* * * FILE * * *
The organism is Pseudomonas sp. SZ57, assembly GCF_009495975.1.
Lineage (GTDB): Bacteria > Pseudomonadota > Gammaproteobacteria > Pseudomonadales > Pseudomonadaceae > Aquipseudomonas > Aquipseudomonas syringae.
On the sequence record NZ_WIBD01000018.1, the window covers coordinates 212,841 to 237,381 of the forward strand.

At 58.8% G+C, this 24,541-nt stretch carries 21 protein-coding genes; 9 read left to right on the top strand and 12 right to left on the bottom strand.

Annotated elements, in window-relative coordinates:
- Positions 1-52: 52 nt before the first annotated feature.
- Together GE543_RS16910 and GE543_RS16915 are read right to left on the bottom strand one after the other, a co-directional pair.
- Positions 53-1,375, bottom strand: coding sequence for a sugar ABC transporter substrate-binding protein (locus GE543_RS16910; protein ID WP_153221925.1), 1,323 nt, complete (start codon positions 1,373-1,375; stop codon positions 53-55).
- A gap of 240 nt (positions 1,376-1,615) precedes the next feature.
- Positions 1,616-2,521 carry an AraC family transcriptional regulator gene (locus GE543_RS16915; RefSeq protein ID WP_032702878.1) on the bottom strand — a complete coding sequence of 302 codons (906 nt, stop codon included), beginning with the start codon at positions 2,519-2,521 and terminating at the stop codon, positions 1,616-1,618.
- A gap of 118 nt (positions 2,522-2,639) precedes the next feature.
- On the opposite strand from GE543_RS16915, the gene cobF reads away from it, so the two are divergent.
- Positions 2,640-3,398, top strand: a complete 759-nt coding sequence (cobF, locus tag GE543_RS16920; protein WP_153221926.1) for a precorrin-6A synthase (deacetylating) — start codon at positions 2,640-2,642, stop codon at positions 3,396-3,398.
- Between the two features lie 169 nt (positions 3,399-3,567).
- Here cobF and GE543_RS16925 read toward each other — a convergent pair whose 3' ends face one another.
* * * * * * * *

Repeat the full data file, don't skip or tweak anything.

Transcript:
The organism is Pseudomonas sp. SZ57, assembly GCF_009495975.1.
Lineage (GTDB): Bacteria > Pseudomonadota > Gammaproteobacteria > Pseudomonadales > Pseudomonadaceae > Aquipseudomonas > Aquipseudomonas syringae.
On the sequence record NZ_WIBD01000018.1, the window covers coordinates 212,841 to 237,381 of the forward strand.

At 58.8% G+C, this 24,541-nt stretch carries 21 protein-coding genes; 9 read left to right on the top strand and 12 right to left on the bottom strand.

Annotated elements, in window-relative coordinates:
- Positions 1-52: 52 nt before the first annotated feature.
- Together GE543_RS16910 and GE543_RS16915 are read right to left on the bottom strand one after the other, a co-directional pair.
- Positions 53-1,375, bottom strand: coding sequence for a sugar ABC transporter substrate-binding protein (locus GE543_RS16910; protein ID WP_153221925.1), 1,323 nt, complete (start codon positions 1,373-1,375; stop codon positions 53-55).
- A gap of 240 nt (positions 1,376-1,615) precedes the next feature.
- Positions 1,616-2,521 carry an AraC family transcriptional regulator gene (locus GE543_RS16915; RefSeq protein ID WP_032702878.1) on the bottom strand — a complete coding sequence of 302 codons (906 nt, stop codon included), beginning with the start codon at positions 2,519-2,521 and terminating at the stop codon, positions 1,616-1,618.
- A gap of 118 nt (positions 2,522-2,639) precedes the next feature.
- On the opposite strand from GE543_RS16915, the gene cobF reads away from it, so the two are divergent.
- Positions 2,640-3,398, top strand: a complete 759-nt coding sequence (cobF, locus tag GE543_RS16920; protein WP_153221926.1) for a precorrin-6A synthase (deacetylating) — start codon at positions 2,640-2,642, stop codon at positions 3,396-3,398.
- Between the two features lie 169 nt (positions 3,399-3,567).
- Here cobF and GE543_RS16925 read toward each other — a convergent pair whose 3' ends face one another.